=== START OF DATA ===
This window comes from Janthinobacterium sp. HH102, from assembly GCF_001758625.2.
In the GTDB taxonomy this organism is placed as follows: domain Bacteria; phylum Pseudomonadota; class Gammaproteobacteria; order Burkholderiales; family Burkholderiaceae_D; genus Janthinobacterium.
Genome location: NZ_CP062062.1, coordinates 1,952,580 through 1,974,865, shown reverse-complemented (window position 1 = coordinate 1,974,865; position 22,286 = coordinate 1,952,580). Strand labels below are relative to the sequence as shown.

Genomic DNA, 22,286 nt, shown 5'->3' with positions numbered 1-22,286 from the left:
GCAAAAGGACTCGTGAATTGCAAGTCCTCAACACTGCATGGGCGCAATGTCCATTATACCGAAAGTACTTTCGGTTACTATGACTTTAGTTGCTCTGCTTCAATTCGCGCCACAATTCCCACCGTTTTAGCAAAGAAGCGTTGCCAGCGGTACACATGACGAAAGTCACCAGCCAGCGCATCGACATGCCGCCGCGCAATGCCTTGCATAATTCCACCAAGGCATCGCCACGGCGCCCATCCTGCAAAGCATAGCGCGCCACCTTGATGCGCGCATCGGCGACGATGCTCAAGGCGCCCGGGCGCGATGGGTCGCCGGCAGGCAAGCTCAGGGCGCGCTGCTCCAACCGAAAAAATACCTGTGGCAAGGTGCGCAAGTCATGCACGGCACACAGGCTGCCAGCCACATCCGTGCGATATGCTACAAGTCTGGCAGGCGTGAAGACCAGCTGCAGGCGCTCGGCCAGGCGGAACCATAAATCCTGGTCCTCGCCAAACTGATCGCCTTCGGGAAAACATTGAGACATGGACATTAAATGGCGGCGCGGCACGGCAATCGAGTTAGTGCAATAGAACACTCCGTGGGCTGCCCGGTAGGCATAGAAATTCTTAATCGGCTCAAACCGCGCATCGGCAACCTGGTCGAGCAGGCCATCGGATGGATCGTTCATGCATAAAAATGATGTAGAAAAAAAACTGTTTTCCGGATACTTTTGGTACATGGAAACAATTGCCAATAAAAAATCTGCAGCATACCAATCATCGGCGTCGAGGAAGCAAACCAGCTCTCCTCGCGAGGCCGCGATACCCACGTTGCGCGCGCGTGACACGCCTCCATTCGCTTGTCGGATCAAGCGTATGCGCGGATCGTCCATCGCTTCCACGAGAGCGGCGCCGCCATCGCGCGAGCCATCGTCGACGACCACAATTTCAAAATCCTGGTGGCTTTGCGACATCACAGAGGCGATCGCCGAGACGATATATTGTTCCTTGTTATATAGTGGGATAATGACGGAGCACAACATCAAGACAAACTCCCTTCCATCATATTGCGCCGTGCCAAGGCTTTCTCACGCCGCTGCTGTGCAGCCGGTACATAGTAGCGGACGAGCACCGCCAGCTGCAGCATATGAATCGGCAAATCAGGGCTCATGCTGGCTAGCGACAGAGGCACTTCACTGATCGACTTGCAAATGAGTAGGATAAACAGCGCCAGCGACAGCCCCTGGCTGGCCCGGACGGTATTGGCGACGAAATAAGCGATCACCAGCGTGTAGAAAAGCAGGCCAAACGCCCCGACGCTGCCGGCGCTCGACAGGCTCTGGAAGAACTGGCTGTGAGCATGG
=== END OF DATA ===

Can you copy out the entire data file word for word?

This window comes from Janthinobacterium sp. HH102, from assembly GCF_001758625.2.
In the GTDB taxonomy this organism is placed as follows: domain Bacteria; phylum Pseudomonadota; class Gammaproteobacteria; order Burkholderiales; family Burkholderiaceae_D; genus Janthinobacterium.
Genome location: NZ_CP062062.1, coordinates 1,952,580 through 1,974,865, shown reverse-complemented (window position 1 = coordinate 1,974,865; position 22,286 = coordinate 1,952,580). Strand labels below are relative to the sequence as shown.

Genomic DNA, 22,286 nt, shown 5'->3' with positions numbered 1-22,286 from the left:
GCAAAAGGACTCGTGAATTGCAAGTCCTCAACACTGCATGGGCGCAATGTCCATTATACCGAAAGTACTTTCGGTTACTATGACTTTAGTTGCTCTGCTTCAATTCGCGCCACAATTCCCACCGTTTTAGCAAAGAAGCGTTGCCAGCGGTACACATGACGAAAGTCACCAGCCAGCGCATCGACATGCCGCCGCGCAATGCCTTGCATAATTCCACCAAGGCATCGCCACGGCGCCCATCCTGCAAAGCATAGCGCGCCACCTTGATGCGCGCATCGGCGACGATGCTCAAGGCGCCCGGGCGCGATGGGTCGCCGGCAGGCAAGCTCAGGGCGCGCTGCTCCAACCGAAAAAATACCTGTGGCAAGGTGCGCAAGTCATGCACGGCACACAGGCTGCCAGCCACATCCGTGCGATATGCTACAAGTCTGGCAGGCGTGAAGACCAGCTGCAGGCGCTCGGCCAGGCGGAACCATAAATCCTGGTCCTCGCCAAACTGATCGCCTTCGGGAAAACATTGAGACATGGACATTAAATGGCGGCGCGGCACGGCAATCGAGTTAGTGCAATAGAACACTCCGTGGGCTGCCCGGTAGGCATAGAAATTCTTAATCGGCTCAAACCGCGCATCGGCAACCTGGTCGAGCAGGCCATCGGATGGATCGTTCATGCATAAAAATGATGTAGAAAAAAAACTGTTTTCCGGATACTTTTGGTACATGGAAACAATTGCCAATAAAAAATCTGCAGCATACCAATCATCGGCGTCGAGGAAGCAAACCAGCTCTCCTCGCGAGGCCGCGATACCCACGTTGCGCGCGCGTGACACGCCTCCATTCGCTTGTCGGATCAAGCGTATGCGCGGATCGTCCATCGCTTCCACGAGAGCGGCGCCGCCATCGCGCGAGCCATCGTCGACGACCACAATTTCAAAATCCTGGTGGCTTTGCGACATCACAGAGGCGATCGCCGAGACGATATATTGTTCCTTGTTATATAGTGGGATAATGACGGAGCACAACATCAAGACAAACTCCCTTCCATCATATTGCGCCGTGCCAAGGCTTTCTCACGCCGCTGCTGTGCAGCCGGTACATAGTAGCGGACGAGCACCGCCAGCTGCAGCATATGAATCGGCAAATCAGGGCTCATGCTGGCTAGCGACAGAGGCACTTCACTGATCGACTTGCAAATGAGTAGGATAAACAGCGCCAGCGACAGCCCCTGGCTGGCCCGGACGGTATTGGCGACGAAATAAGCGATCACCAGCGTGTAGAAAAGCAGGCCAAACGCCCCGACGCTGCCGGCGCTCGACAGGCTCTGGAAGAACTGGCTGTGAGCATGG